Nebraska Cattlemen hosts 20th annual Cattlemen’s Ball on June 2-3 to fight against cancer |

Nebraska Cattlemen hosts 20th annual Cattlemen’s Ball on June 2-3 to fight against cancer

Terri Licking
for Tri-State Livestock News
Some of the Lonesome River Ranch cattle serve as 'unofficial greeters' to those coming to the Ball.

Milburn, Neb. — Nestled amidst the grass covered sandhills near Anselmo, on the Milburn road just past Victoria Springs is a lush green valley, bordered by the Middle Loup River on the north; this was the site for the 20th annual Cattlemen’s Ball of Nebraska.

This year’s theme played on the county license number of Custer County where hosts Jeff and Lisa Johnson welcomed close to 4,000 people June 2-3, who helped in the fight “4 A Cure” against cancer.

Every year the ball moves to different sites across Nebraska highlighting the unique beauty and the hospitality this great state is noted for. Its goal is to raise funds to support the Fred & Pamela Buffett Cancer Center. Since 1983 when it received its National Cancer Institute designation, the center has focused on cancer care, research and education in Nebraska and throughout the world. The Buffet Cancer Center is only one of 14 founding members of the alliance of leading cancer centers known as the National Comprehensive Cancer Network. Ninety percent of the proceeds raised by the Cattlemen’s Ball will go to the center, while the remaining 10 percent will go to area medical and healthcare organizations.

Last September, this year’s Cattlemen’s Ball committee viewed the new complex for the Fred and Pamela Buffet Cancer Center, not far from the current one. After a generous donation from Pamela Buffet, in 2013 ground was broken for the new facility. The Cancer Center complex will include a brand new 10 story cancer research tower, a multidisciplinary outpatient clinic that includes surgical, medical, and radiation oncology, an infusion center, a radiation treatment facility, and an inpatient cancer hospital. Designated opening is shortly after this year’s ball. Please visit for more information.

Twenty-four committees prepared the tents and their contents for the ticket holders. “We closed off our volunteer registration at 897 (on June 1),” stated Cindy Duncan, who with her husband Jim is one of the co-chairs for the ball.

Other co-chairs included Jeff and Karen Evans and Don and Deb Cantrell.

“We have volunteers though that have come and helped and had not signed in, which we so appreciate,” stated Diane Scott, Volunteer Committee chair. At the joint committee meeting in April, Scott was in the process of finding ‘computer nerds’ who with Google spreadsheets would simplify volunteer sign-up. That was accomplished as seen on the website. A few weeks prior to the ball, Scott was concerned as less than 100 volunteers had signed up.

Tents held not only seating for the meals and a saloon tent, but also a general store, a Serenity Garden and a tent where area artists could highlight and sell their art. A tent for silent auction items also will have items that appeal to all ages and a beef tent provided culinary shows as well as samples of Nebraska beef. The ball’s main goal is raising funds to fight cancer, but it also is used to show attendees beef can fit into a heart healthy diet.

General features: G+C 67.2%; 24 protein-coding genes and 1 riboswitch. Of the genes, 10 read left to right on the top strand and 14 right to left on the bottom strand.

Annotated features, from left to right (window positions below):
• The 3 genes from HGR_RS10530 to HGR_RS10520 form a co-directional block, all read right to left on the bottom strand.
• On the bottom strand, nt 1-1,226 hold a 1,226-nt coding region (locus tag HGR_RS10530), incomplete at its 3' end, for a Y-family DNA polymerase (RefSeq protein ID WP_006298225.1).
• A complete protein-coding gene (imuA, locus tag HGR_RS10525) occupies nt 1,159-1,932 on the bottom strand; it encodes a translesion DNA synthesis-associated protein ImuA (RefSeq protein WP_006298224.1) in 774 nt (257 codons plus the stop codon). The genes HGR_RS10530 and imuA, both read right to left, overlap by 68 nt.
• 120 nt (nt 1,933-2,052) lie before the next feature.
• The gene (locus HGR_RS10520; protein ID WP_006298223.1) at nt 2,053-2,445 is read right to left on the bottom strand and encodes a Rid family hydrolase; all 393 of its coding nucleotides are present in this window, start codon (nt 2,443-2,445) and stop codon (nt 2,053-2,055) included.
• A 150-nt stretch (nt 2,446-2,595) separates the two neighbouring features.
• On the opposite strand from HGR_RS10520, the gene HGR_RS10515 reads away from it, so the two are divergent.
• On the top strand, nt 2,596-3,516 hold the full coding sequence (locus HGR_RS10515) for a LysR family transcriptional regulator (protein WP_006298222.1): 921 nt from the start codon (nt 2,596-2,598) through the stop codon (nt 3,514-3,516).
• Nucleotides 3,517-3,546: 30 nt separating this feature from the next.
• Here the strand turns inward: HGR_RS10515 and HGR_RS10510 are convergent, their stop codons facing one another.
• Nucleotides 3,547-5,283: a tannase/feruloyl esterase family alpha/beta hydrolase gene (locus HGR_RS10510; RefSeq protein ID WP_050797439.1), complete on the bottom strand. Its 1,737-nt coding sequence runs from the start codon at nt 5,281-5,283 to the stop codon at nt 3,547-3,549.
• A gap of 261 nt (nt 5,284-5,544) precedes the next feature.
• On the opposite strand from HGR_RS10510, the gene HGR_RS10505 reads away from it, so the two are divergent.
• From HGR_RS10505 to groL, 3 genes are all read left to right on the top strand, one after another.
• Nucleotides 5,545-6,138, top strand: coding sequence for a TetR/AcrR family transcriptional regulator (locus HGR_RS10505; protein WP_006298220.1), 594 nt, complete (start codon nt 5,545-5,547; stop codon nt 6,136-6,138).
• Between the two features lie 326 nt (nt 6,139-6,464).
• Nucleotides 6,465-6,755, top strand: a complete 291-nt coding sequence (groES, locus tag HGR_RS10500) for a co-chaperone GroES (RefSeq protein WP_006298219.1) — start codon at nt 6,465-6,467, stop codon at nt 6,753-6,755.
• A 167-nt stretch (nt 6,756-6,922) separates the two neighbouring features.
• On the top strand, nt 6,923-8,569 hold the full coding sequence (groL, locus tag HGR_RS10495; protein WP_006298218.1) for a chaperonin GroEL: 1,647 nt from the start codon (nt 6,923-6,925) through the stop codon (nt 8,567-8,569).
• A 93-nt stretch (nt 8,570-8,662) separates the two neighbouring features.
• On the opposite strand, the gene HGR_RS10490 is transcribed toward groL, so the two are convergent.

Golfing on June 2 was the first of many fun weekend activities. While volunteers were at the site continuing the set-up, 20 teams of four golfers had a ‘shotgun’ start at the Broken Bow golf course/Country Club.

Also at the golf course waving in the brisk breeze were ten memorial boards. These boards were purchased at $100 each and displayed pictures of cancer victims, as well as one survivor. “We were hoping for more, but there were so many different ways of donating,” stated Jim Duncan, Broken Bow lawyer, who with his wife Cindy and others are the co-chairs of the Cattlemen’s Ball, assisting hosts the Johnsons.

‘Promised Petals’ hanging floral arrangements memorialized cancer victims and survivors at the ball.

Airboat rides on the Middle Loup river offered another unique donation opportunity.

At 12:30, close to 20 ladies congregated at the Kinkaider’s Brewing Co. in their meeting barn at Broken Bow to paint wooden door charms. Sonya Griffith of Kearney brought the items needed for the project.

“My husband and I started this business out of our home in 2014. We now have a store in downtown Kearney,” she said. “We put the warmth in country living.”

Besides the wooden ribbons, wood charms in the shape of Nebraska also were painted.

The Trail Boss ticket holders began passing through the gate at 5 p.m. to enjoy a delicious buffet of prime rib sandwiches, shrimp, meatballs, fresh vegetables and to top it off, ice cream sundaes adorned with the taster’s choice of toppings and treats.

Colleen Williams, who for more than 15 years has been the news anchor at NTV station near Kearney and herself a cancer survivor, emceed the evening.

At 7:30 p.m., she turned it over to world champion Matt Lowery, auctioneer from Burwell who auctioned the first of four live auctions. Saturday the fourth and final auction took place. The first item on Friday night’s auction was an angus heifer sired by a Lonesome River Ranch bull. It sold for $5750 and will make its new home in Winner, S.D.

Over 1000 Trail Boss tickets were sold at $400 apiece for the first night of the 2017 Cattlemen’s Ball at the Lonesome River Ranch, Milburn, Neb. F

Start a dialogue, stay on topic and be civil.
If you don't follow the rules, your comment may be deleted.

User Legend: iconModerator iconTrusted User